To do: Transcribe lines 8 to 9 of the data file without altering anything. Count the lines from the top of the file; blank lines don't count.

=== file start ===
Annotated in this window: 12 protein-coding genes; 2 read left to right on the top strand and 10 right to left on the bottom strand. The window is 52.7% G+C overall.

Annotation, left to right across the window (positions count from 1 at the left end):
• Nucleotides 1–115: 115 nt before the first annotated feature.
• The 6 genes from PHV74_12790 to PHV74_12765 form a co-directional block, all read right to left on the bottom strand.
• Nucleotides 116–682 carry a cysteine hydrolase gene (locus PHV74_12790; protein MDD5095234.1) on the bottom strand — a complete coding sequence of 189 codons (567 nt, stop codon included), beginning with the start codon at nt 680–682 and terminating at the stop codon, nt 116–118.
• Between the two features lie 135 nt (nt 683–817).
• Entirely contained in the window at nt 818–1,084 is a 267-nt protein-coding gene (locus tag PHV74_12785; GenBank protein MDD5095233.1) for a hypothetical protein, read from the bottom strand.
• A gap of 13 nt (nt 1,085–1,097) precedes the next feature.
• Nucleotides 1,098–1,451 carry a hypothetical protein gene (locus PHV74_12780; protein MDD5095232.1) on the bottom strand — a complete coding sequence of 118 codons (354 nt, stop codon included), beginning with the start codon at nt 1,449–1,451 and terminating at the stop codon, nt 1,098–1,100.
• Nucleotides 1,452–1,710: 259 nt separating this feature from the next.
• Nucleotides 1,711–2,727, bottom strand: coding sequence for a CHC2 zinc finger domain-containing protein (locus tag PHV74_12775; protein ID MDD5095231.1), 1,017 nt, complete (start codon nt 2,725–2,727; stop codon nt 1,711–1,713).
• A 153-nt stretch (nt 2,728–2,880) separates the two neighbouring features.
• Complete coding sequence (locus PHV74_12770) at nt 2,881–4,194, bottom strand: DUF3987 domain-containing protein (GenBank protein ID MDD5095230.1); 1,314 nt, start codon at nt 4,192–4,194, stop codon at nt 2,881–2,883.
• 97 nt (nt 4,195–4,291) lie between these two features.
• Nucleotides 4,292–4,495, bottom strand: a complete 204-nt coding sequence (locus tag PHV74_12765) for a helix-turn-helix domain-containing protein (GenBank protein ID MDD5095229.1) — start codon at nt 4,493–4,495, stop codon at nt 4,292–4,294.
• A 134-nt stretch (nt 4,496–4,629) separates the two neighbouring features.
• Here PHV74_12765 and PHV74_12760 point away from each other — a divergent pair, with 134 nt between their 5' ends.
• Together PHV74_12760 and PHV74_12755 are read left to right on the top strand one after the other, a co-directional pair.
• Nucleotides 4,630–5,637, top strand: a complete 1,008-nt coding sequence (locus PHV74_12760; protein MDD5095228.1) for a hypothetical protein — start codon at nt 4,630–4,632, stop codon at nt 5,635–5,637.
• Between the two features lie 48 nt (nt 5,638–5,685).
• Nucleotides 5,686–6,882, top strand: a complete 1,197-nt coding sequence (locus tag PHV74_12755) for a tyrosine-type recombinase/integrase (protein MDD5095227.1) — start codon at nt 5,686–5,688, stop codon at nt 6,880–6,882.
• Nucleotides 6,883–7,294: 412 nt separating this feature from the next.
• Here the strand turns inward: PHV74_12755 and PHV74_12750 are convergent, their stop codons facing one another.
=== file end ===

• A gap of 13 nt (nt 1,085–1,097) precedes the next feature.
• Nucleotides 1,098–1,451 carry a hypothetical protein gene (locus PHV74_12780; protein MDD5095232.1) on the bottom strand — a complete coding sequence of 118 codons (354 nt, stop codon included), beginning with the start codon at nt 1,449–1,451 and terminating at the stop codon, nt 1,098–1,100.